British Conservatives pledge cash for recycling and green investment

by Michael Smith (Veshengro)

A green investment bank and paying families to recycle were among a wave of schemes promised by the Tory Party - if they win the next election.

George, MP, Shadow Chancellor of the Exchequer, announced the green measures during a talk in London on November 24, 2009 at Imperial College.

Mr. Osborne promised a 'new green investment bank to get new technologies out of the lab and into new businesses creating new jobs'.

Also promised were 'new Green ISAs so any member of the public can be an investor in the green technology revolution'.

Further he promised to pay families to recycle 'as incentive to encourage them, not stinging them with bin taxes to punish them'.

He said: "A government prepared to lead by example and cut its own emissions by 10% in one year, and a government prepared to learn from companies like Tesco, BT and B&Q who have successfully cut emissions and energy use.

"The Treasury has a role in ensuring any emission scheme is efficient and effective, which has not always been the case with the EU's Emission Trading Scheme so far.

"We want to see the trading scheme succeed, and that is why we will auction carbon permits, instead of giving them away.

"But in addition to trading schemes, and in order to put a predictable floor on the price of carbon, there is a role for green taxation."

Reacting to Mr Osborne's speech Greenpeace executive director John Sauven said: "A new bank to drive money into green investment is a good proposal.

"We now need clarity on how the Conservatives would make this sufficiently ambitious to provide the tens of billions needed to create a low carbon economy and develop new green industries.

"We need to encourage long term investment from pension funds and savings schemes to fund clean energy projects.

"What's missing from the debate is a green strategy for taxation that will reward companies and individuals that reduce their carbon emissions and save resources, and penalise those that needlessly pollute."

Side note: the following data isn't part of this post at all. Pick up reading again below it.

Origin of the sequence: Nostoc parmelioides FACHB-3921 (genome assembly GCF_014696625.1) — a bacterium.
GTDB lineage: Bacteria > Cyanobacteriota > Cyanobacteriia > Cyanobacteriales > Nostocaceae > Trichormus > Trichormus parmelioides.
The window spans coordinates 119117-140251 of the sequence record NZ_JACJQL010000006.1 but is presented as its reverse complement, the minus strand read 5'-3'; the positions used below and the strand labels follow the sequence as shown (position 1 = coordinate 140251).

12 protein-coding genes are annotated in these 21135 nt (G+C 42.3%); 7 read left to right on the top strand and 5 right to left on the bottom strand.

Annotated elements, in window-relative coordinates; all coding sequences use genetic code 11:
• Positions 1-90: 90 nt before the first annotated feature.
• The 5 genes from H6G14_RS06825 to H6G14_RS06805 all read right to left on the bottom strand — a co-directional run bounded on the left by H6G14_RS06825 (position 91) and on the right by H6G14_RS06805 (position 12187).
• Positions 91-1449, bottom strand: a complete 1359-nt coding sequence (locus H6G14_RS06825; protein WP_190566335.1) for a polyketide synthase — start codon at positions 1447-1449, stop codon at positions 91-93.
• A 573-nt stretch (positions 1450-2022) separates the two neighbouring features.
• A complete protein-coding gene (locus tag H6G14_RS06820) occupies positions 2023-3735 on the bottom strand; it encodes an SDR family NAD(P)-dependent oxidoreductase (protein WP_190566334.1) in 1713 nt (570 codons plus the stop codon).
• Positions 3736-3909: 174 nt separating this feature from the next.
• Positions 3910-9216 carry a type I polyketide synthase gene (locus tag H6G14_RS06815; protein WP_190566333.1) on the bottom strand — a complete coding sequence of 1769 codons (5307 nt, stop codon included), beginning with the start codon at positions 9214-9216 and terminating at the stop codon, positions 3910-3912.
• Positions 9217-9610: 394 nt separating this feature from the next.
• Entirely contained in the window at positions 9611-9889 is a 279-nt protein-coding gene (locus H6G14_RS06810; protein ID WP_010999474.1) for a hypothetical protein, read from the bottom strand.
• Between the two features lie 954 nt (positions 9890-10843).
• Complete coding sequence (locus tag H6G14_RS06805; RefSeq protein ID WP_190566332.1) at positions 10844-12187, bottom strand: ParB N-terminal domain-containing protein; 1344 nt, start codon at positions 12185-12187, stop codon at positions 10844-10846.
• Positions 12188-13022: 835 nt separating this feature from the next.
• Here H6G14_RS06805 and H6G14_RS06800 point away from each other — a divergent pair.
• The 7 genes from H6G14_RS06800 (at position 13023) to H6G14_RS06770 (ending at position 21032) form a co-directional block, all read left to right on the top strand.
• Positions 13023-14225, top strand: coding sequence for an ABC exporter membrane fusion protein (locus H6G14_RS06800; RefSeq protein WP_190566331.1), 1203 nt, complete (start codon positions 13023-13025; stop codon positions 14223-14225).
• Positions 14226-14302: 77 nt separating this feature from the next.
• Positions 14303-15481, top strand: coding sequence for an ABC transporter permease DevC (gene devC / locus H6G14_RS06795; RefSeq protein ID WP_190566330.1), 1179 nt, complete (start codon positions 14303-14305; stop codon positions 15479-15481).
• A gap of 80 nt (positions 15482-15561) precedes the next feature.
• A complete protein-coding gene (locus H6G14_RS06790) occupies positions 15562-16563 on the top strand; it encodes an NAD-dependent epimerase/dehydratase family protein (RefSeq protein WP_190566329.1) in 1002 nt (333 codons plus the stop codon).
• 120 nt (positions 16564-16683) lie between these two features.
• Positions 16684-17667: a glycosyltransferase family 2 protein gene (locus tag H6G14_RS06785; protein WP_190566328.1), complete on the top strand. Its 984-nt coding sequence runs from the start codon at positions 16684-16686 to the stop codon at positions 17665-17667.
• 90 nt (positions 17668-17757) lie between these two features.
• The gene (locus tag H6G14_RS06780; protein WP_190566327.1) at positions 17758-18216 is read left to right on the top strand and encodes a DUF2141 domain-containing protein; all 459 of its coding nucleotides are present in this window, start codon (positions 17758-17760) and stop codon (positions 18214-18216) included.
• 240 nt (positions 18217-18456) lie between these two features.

Chairman of the Aldersgate Group a coalition of green thinking business groups, Peter Young, said: "The Conservative proposals for consultation on a Green Investment Bank is very encouraging.

"This was one of the major recommendations of a recent report from the Aldersgate Group, a green investment bank could play a major role in financing and accelerating the low-carbon transition, while acting as a useful intermediary between investors and policy makers.

"It would also be a major source of competitive advantage, ensuring the City of London remains at the forefront of clean tech financing and carbon markets."

While this all sounds very nice and fine and while paying families to recycle is a laudable idea the question is why not simply create government recycling centers that pay people a certain amount for whatever recyclables they bring in, be this plastic bottles, glass bottles and jars, tin cans.

Then again as far as glass bottles and -jars are concerned why does not one of the parties have the guts to reintroduce a deposit on all glass bottles and do the same for glass jars too. That we we would really save energy for we would not have to make new glass nor would we have to melt down or otherwise recycle glass bottles and -jars.

It always amazes with that all those politicians try to reinvent the wheel when the solutions have all been here before. Let's look back to the Second World War when all materials were collected.

Now add the incentive to that that people will get paid, like in the USA, at recycling centers for the recyclables and people will bring in stuff, of that we can be sure.

In many parts of the USA where such centers pay good money there are not soda cans and no bottles anywhere in the countryside thrown; kids collect them to get pocket money and more than that even, and not just kids.

But in Britain, it would appear, the wheel has to be reinvented each and every time that solutions are being sought.

© 2009